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Califorinia's pro-trans bill; Palin may run again
National roundup: Special to the online edition of Windy City Times
by Andrew Davis, Windy City Times
2013-07-10

This article shared 3553 times since Wed Jul 10, 2013
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By a vote of 21-9, the California State Senate passed the School Success and Opportunity Act (Assembly Bill 1266), which supports transgender students by allowing them to fully participate in all school activities, sports teams, programs, and facilities in accordance with their gender identity, according to SDGLN.com . The bill passed the California State Assembly last month 46-25. The bill awaits Gov. Jerry Brown's signature.

Sarah Palin is considering running for the U.S. Senate in 2014, although she suggested she would rather see someone else run for the seat held by Sen. Mark Begich (D-Alaska), according to the Washington Post. "I've considered it, because people have requested me considering it," she told radio host Sean Hannity. "But I'm still waiting to see what the lineup will be and hoping that … there will be some new blood, new energy, not just kind of picking from the same old politicians in the state." A GOP poll recently found that Palin would tie Alaska Lt. Gov. Mead Treadwell in a Senate primary.

A murder trial in Kentucky has marked the first legal test in the state involving whether same-sex partners can be forced to testify against each other, according to USA Today. Prosecutors say Geneva Case heard her spouse, Bobbie Joe Clary, admit to killing a man two years ago, and saw her clean blood out of the man's van and abandon it in southern Indiana. Case and Clary entered into a same-sex civil union in Vermont in 2004; however, Kentucky law does not recognize union or marriages, even though it exempts spouses from being compelled to testify against each other.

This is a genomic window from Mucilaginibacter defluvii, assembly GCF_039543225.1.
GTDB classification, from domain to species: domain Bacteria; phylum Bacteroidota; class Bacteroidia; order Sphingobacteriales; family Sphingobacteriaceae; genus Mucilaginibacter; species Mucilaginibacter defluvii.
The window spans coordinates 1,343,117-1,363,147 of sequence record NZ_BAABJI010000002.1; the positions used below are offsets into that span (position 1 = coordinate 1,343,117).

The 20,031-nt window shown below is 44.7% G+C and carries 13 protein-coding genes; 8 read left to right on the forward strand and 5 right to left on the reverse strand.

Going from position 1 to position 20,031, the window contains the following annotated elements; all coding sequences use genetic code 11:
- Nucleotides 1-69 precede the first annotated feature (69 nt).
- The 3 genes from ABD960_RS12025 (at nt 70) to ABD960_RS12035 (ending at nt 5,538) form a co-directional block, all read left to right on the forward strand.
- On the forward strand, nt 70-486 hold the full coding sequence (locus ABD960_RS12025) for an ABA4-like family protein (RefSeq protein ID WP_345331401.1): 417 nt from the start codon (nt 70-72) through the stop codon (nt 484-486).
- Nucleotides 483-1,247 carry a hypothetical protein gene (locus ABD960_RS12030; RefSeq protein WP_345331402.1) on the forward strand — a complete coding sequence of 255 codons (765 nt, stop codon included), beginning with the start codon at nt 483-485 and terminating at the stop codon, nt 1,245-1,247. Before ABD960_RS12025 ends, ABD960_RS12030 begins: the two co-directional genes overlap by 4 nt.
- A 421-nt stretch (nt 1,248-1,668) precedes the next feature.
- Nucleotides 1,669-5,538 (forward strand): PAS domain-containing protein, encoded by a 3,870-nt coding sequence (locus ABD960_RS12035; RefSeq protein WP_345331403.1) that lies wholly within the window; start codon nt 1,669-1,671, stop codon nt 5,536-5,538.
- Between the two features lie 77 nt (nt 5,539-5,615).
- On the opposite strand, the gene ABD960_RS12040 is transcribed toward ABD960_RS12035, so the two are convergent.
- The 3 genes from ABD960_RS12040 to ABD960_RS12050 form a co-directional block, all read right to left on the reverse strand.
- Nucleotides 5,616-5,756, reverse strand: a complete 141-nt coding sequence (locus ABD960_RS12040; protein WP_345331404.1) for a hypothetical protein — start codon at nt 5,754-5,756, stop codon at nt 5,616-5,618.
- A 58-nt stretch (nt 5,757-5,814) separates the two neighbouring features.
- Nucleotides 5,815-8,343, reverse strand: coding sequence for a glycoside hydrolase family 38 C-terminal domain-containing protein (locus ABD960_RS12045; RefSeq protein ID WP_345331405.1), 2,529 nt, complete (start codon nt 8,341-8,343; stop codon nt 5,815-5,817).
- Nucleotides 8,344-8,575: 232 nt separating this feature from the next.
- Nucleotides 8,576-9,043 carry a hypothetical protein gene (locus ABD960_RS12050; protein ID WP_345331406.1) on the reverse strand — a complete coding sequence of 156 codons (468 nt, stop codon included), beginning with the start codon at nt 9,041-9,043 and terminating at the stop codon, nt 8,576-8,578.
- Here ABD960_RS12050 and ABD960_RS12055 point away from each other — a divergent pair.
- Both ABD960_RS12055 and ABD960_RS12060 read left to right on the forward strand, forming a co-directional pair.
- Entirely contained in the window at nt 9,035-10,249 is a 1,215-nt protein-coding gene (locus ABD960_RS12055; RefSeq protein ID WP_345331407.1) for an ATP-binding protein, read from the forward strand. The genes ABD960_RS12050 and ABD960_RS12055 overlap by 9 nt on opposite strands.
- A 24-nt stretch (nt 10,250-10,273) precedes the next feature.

Two HIV patients in Boston who received stem-cell transplants for cancer had no trace of the AIDS-causing virus after the procedure, according to Bloomberg. The two patients, treated at Brigham and Women's Hospital, stopped HIV treatment after the transplants, which normally has opened the door for the virus to come back with a vengeance. In one patient there was no sign of the virus 15 weeks after stopping treatment, while the other has gone two months without HIV rebounding. However, researchers say it's too early to conclude the two men have been cured, adding the virus may be lingering in their brains or gut.

One week after the Supreme Court's struck down Section 3 of the Defense of Marriage Act (DOMA), Lambda Legal filed a motion for summary judgment in New Jersey Superior Court on behalf of Garden State Equality, the state's statewide LGBT advocacy organization, and six same-sex couples who want marriage equality, according to a press release. In June 2011, Lambda Legal filed a lawsuit seeking the freedom to marry, arguing that barring same-sex couples from marriage and allowing only civil unions violate both the New Jersey Constitution and the Fourteenth Amendment of the federal Constitution.

There's been another development regarding the staff of the LGBT military organization OutServe-SLDN, according to Advocate.com . After a week of turmoil, the group is appointing a new board of directors and Josh Seefried, the board co-chair who some saw as the instigator of the PR crisis, is resigning. Anti-trans bias had been alleged after Seefried was said to have orchestrated the ouster of Allyson Robinson, the executive director appointed last year who is the first out transgender person to lead a major LGBT organization.

Cherry Grove Community House and Theater—located on New York's Fire Island—has been added to the National Register of Historic Places, according to the Huffington Post. The theater was cited for being the oldest continuously operating gay and lesbian theater in the United States. Cherry Grove and the nearby Pines neighborhood are the predominantly gay communities on Fire Island, although the Pines developed its reputation as a haven decades after Cherry Grove.

A lesbian couple from Colorado has become the first same-sex couple to receive a green card based on their marriage, according to On Top Magazine. Cathy Davis, an Irish citizen, and Catriona Dowling met in 2006 while trekking in the Himalayas; They married in Iowa in 2012 and are raising three children in Boulder, Colo. The approval came exactly a week after the Supreme Court struck down Section 3 of the Defense of Marriage Act.

Eleven same-sex couples are suing the state of Arkansas for the right to marry, On Top Magazine reported. In their complaint filed in Pulaski Circuit Court, the plaintiffs are asking a judge to declare Amendment 83, the state's 2004 voter-approved constitutional amendment defining marriage as a heterosexual union, to be in violation of the U.S. Constitution.